In the central scenario of the World Energy Outlook 2013 (the New Policies Scenario), we project that close to 1 billion people will still be without access to electricity and 2.5 billion people will lack access to clean cooking facilities in 2030 (Table 1).
Table 1: Number of people without access to electricity by region in the New Policies Scenario (million)
For electricity, around 1.7 billion people are expected to gain access over the period to 2030 but, in many cases, these gains are offset by population growth. Developing Asia sees the number of people without access to electricity almost halve between 2011 and 2030. Sub-Saharan Africa is the only region where the number of people without access to electricity deteriorates over the Outlook period, resulting in sub-Saharan Africa’s share of the global total increasing from less than half in 2011 to two-thirds in 2030. For cooking, developing Asia sees a significant improvement (led by China), but half of the Indian population will still be without clean cooking facilities in 2030. In sub-Saharan Africa the picture worsens by about a quarter by 2030.
Figure1: Shares of population with access to electricity and clean cooking facilities by region in the New Policies Scenario
Energy for all will not cost the earth
In our Energy for All Case, we examine the trajectory that would be required to achieve the goal of universal access to electricity and clean cooking facilities by 2030.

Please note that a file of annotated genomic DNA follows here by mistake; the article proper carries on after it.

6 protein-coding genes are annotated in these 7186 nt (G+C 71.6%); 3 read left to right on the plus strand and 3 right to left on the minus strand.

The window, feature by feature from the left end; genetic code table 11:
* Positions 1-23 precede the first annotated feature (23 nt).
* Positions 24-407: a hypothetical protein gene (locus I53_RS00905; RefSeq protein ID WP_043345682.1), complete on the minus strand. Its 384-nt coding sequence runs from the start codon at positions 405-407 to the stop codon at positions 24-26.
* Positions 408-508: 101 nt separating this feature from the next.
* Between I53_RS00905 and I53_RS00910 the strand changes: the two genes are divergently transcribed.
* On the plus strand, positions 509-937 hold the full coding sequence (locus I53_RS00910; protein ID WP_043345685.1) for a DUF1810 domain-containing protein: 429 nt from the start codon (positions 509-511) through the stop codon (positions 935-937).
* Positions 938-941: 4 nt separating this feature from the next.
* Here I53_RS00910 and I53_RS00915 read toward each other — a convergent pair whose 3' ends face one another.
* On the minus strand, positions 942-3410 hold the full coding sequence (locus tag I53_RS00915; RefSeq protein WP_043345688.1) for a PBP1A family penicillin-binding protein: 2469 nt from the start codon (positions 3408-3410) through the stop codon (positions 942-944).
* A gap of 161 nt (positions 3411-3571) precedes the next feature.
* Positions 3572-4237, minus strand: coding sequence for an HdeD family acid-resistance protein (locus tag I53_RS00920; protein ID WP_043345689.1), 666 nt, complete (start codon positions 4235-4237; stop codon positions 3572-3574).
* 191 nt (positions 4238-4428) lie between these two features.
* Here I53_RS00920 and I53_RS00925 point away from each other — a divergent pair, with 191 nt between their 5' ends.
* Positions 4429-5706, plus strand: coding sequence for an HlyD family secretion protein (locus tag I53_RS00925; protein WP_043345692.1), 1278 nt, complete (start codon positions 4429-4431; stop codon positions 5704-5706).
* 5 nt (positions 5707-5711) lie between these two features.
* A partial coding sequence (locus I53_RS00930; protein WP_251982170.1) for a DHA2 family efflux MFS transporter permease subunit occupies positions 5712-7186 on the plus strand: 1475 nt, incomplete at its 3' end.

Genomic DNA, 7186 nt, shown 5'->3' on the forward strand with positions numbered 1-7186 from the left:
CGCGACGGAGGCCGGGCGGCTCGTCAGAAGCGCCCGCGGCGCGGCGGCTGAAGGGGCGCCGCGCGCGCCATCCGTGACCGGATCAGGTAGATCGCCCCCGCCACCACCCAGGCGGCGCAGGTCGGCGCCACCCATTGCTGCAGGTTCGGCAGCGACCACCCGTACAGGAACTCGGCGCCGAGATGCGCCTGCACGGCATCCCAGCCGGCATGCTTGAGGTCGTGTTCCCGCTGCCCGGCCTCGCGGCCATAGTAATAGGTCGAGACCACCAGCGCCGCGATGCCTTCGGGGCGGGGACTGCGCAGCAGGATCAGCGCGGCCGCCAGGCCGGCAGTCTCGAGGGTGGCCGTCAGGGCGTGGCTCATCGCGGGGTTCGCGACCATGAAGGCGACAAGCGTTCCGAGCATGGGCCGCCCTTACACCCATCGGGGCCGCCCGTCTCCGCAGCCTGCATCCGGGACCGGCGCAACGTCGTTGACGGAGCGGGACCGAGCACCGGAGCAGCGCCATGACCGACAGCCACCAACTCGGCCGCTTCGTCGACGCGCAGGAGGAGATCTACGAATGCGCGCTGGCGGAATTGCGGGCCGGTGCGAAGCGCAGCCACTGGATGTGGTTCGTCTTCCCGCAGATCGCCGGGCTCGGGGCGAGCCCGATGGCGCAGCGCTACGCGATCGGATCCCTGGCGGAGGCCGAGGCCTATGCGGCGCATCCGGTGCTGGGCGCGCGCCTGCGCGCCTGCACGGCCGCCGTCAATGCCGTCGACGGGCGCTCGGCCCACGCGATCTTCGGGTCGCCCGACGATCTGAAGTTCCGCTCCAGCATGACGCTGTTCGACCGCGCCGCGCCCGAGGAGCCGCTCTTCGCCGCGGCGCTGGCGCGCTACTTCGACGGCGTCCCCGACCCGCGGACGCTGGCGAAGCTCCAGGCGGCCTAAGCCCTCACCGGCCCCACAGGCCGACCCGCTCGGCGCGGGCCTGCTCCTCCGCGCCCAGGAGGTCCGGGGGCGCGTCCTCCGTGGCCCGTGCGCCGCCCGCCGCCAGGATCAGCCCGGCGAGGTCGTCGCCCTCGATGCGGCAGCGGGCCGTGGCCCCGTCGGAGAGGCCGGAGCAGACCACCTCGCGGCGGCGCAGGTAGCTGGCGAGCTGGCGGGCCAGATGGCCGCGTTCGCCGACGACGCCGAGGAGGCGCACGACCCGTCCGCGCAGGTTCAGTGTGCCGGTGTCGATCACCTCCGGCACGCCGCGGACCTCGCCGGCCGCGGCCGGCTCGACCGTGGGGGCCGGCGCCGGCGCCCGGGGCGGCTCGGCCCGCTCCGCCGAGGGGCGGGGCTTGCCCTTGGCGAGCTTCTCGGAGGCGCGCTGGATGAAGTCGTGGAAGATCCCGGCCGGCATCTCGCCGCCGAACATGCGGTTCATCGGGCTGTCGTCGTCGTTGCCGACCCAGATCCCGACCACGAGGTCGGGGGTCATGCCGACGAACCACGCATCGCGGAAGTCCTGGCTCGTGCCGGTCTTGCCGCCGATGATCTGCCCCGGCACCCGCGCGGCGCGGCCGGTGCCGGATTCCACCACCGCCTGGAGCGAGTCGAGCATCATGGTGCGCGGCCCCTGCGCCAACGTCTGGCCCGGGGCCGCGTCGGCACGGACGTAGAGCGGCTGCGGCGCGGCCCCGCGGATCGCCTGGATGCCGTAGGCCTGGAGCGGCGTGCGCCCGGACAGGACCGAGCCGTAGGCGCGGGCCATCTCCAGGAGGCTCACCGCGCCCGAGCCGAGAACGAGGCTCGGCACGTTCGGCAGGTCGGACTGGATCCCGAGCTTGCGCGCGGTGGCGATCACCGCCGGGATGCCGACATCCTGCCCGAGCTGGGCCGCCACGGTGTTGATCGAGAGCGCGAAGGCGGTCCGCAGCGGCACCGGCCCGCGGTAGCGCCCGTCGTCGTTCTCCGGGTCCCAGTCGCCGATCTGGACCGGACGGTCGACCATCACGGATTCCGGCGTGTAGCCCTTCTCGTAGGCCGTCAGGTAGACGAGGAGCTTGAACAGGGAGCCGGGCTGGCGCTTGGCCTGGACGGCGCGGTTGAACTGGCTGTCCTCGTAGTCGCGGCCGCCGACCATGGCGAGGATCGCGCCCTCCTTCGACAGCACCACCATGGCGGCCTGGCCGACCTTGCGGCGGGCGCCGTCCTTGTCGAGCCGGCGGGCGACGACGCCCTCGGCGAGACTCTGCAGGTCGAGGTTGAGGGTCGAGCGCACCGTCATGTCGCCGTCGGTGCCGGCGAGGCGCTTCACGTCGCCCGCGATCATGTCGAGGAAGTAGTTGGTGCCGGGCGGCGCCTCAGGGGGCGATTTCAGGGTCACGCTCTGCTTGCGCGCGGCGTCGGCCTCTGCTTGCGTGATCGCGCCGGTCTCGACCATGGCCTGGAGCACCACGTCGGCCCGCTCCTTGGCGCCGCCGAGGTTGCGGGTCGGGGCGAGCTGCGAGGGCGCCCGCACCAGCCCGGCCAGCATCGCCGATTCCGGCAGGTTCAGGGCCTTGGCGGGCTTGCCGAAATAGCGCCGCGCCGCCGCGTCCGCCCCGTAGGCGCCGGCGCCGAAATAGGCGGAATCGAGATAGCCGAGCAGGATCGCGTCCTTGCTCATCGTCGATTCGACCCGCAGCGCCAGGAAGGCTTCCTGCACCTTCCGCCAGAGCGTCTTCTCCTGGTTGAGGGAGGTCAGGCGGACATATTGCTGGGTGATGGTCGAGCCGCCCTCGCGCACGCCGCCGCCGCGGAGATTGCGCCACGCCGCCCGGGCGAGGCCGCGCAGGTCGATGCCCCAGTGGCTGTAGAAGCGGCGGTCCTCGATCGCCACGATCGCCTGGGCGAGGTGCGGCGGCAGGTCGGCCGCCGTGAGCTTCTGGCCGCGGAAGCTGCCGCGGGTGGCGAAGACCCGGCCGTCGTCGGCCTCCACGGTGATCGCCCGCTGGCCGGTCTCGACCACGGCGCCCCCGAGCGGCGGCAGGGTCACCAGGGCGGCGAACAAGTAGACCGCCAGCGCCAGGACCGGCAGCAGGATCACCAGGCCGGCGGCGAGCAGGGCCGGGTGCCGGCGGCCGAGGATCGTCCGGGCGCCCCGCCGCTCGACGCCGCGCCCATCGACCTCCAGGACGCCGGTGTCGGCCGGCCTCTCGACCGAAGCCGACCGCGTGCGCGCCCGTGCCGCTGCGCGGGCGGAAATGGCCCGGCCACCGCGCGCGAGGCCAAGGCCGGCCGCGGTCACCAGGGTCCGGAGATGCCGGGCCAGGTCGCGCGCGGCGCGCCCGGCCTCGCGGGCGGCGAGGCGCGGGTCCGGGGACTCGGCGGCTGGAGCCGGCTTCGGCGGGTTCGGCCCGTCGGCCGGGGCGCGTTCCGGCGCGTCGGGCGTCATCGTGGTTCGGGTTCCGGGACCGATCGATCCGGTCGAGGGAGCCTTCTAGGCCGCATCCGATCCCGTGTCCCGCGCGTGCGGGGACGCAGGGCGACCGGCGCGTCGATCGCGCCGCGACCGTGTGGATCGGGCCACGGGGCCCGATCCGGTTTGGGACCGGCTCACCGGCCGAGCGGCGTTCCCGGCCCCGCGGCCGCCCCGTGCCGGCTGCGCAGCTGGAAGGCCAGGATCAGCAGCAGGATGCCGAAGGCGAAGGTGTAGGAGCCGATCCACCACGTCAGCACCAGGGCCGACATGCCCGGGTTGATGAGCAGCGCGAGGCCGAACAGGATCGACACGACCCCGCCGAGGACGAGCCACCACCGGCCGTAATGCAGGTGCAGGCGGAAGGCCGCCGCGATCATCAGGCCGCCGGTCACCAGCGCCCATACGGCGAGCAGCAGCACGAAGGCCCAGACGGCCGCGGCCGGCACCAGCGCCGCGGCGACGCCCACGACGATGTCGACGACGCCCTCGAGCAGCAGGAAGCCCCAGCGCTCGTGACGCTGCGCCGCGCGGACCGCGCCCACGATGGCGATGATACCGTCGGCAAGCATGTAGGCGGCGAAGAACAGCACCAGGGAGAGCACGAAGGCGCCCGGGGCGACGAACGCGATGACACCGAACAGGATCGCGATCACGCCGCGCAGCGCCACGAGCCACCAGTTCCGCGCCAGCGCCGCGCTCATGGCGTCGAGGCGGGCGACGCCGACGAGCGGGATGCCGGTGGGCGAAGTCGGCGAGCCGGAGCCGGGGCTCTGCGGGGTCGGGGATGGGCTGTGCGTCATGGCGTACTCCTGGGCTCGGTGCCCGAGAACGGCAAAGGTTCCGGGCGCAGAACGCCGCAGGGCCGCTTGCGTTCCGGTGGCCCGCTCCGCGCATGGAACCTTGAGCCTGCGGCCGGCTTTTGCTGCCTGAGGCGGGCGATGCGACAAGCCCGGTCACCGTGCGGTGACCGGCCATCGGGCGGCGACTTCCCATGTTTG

Latest analysis from WEO-2012 shows that total investment of nearly $1 trillion ($979 billion) would be required to achieve universal energy access by 2030, an average of $49 billion per year (from 2011 to 2030). This estimate includes both the $301 billion of investment we project to be forthcoming in the New Policies Scenario and the additional $678 billion that we estimate is required in the Energy for All Case. The additional investment required is derived from our analysis that seeks to match the most likely technical solutions within each region, given resource availability and government policies and measures. This requirement is small when compared to global energy-related infrastructure investment, equivalent to around 3% of the total.
We find that around an additional $602 billion in investment is required to provide universal access to electricity by 2030, an average of $30 billion per year. Sub-Saharan Africa accounts for 64% of the additional investment required, while developing Asia accounts for 36% (Figure 2). The additional investment provides electricity connections for almost 50 million people per year on average. In our Energy for All Case, additional investment of just under $76 billion is required in order to achieve universal access to clean cooking facilities by 2030, an average of $3.8 billion per year. This investment provides clean cooking facilities to an additional 135 million people per year on average, through a combination of advanced biomass cookstoves, LPG stoves and biogas systems.
Figure 2: Average annual investment in modern energy access in selected regions, 2011-2030
All sources and forms of investment have their part to play, reflecting the varying risks and returns of particular solutions. All need to grow: the private sector needing to grow the most. For more on financing and investment for modern energy access, see the WEO-2011 special excerpt “Energy for All: Financing Access for the Poor”.